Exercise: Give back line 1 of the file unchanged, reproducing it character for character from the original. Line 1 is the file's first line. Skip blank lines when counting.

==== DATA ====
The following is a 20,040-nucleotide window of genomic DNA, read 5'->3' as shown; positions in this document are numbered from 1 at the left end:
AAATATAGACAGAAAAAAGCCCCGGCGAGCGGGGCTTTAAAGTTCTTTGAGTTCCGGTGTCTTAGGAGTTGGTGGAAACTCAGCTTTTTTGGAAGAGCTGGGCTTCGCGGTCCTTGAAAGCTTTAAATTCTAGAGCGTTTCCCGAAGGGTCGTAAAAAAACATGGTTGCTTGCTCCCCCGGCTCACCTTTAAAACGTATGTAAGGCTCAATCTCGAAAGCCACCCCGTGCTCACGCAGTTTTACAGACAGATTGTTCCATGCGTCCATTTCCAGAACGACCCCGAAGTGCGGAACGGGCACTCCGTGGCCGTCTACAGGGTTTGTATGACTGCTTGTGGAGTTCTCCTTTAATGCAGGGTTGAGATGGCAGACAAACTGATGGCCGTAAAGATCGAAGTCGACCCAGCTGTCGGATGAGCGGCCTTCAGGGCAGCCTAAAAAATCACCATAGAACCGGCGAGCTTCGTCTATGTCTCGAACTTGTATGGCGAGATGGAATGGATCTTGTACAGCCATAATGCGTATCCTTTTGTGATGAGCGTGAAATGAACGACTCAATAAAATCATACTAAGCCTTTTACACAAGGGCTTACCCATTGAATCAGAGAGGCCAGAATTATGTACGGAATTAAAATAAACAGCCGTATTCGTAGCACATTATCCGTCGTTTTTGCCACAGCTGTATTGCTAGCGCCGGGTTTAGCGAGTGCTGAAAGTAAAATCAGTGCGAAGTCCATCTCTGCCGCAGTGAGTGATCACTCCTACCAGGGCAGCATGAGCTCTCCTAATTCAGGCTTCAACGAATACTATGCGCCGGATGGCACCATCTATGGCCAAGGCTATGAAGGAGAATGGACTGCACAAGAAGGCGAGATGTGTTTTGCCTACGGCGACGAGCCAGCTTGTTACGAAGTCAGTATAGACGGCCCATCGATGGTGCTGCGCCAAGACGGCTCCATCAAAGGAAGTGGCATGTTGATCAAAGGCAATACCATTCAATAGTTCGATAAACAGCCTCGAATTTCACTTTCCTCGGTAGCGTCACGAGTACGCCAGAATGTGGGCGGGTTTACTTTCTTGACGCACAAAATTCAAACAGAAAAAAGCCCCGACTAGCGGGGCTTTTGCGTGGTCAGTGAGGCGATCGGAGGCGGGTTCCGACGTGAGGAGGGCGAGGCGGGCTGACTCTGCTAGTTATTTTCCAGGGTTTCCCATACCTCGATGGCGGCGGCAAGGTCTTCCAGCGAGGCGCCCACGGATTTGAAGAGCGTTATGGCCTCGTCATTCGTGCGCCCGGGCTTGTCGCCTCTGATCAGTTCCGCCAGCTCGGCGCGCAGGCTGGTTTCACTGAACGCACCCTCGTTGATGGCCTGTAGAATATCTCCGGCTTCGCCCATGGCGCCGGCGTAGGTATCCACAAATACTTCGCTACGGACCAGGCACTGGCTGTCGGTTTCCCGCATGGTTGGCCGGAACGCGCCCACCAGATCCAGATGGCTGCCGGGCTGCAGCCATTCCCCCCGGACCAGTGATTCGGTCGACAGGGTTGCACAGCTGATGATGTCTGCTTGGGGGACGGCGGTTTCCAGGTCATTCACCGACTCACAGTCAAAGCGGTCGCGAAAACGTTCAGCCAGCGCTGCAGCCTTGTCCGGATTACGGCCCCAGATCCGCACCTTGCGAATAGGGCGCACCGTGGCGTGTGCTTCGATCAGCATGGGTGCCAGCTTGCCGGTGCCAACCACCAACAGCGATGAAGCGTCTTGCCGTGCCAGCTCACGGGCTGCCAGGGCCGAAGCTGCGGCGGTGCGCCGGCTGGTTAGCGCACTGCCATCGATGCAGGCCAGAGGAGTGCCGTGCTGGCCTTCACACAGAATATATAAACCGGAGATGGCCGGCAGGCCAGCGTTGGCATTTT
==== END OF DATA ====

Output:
The following is a 20,040-nucleotide window of genomic DNA, read 5'->3' as shown; positions in this document are numbered from 1 at the left end: